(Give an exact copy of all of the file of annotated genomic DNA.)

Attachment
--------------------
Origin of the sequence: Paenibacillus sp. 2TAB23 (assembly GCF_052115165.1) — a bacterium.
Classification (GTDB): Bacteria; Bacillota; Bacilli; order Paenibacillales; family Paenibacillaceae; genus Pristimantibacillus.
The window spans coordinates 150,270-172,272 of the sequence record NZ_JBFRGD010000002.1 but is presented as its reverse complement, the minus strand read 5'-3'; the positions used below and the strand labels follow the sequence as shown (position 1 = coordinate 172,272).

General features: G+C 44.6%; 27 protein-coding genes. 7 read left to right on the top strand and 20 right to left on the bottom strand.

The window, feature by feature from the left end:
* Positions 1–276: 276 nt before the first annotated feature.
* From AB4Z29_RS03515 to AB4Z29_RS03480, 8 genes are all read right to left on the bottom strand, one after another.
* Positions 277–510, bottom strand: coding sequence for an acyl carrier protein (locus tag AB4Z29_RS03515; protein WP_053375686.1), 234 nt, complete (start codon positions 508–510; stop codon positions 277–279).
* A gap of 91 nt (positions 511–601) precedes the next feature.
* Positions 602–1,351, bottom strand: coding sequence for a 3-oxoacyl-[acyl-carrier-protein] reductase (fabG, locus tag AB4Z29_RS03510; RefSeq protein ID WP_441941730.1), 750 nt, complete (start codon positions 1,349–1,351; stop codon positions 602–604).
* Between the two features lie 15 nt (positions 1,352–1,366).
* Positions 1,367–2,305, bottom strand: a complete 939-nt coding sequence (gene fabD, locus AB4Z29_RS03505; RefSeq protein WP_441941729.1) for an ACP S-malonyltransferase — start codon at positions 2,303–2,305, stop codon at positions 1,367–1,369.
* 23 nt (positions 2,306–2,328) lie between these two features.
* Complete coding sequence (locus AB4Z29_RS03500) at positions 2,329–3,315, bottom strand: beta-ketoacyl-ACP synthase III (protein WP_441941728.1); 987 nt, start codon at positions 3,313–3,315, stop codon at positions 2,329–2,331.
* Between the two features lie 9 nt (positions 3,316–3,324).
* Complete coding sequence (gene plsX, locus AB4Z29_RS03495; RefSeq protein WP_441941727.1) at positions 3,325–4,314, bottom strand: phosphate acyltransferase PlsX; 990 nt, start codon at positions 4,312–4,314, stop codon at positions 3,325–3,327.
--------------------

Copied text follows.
Origin of the sequence: Paenibacillus sp. 2TAB23 (assembly GCF_052115165.1) — a bacterium.
Classification (GTDB): Bacteria; Bacillota; Bacilli; order Paenibacillales; family Paenibacillaceae; genus Pristimantibacillus.
The window spans coordinates 150,270-172,272 of the sequence record NZ_JBFRGD010000002.1 but is presented as its reverse complement, the minus strand read 5'-3'; the positions used below and the strand labels follow the sequence as shown (position 1 = coordinate 172,272).

General features: G+C 44.6%; 27 protein-coding genes. 7 read left to right on the top strand and 20 right to left on the bottom strand.

The window, feature by feature from the left end:
* Positions 1–276: 276 nt before the first annotated feature.
* From AB4Z29_RS03515 to AB4Z29_RS03480, 8 genes are all read right to left on the bottom strand, one after another.
* Positions 277–510, bottom strand: coding sequence for an acyl carrier protein (locus tag AB4Z29_RS03515; protein WP_053375686.1), 234 nt, complete (start codon positions 508–510; stop codon positions 277–279).
* A gap of 91 nt (positions 511–601) precedes the next feature.
* Positions 602–1,351, bottom strand: coding sequence for a 3-oxoacyl-[acyl-carrier-protein] reductase (fabG, locus tag AB4Z29_RS03510; RefSeq protein ID WP_441941730.1), 750 nt, complete (start codon positions 1,349–1,351; stop codon positions 602–604).
* Between the two features lie 15 nt (positions 1,352–1,366).
* Positions 1,367–2,305, bottom strand: a complete 939-nt coding sequence (gene fabD, locus AB4Z29_RS03505; RefSeq protein WP_441941729.1) for an ACP S-malonyltransferase — start codon at positions 2,303–2,305, stop codon at positions 1,367–1,369.
* 23 nt (positions 2,306–2,328) lie between these two features.
* Complete coding sequence (locus AB4Z29_RS03500) at positions 2,329–3,315, bottom strand: beta-ketoacyl-ACP synthase III (protein WP_441941728.1); 987 nt, start codon at positions 3,313–3,315, stop codon at positions 2,329–2,331.
* Between the two features lie 9 nt (positions 3,316–3,324).
* Complete coding sequence (gene plsX, locus AB4Z29_RS03495; RefSeq protein WP_441941727.1) at positions 3,325–4,314, bottom strand: phosphate acyltransferase PlsX; 990 nt, start codon at positions 4,312–4,314, stop codon at positions 3,325–3,327.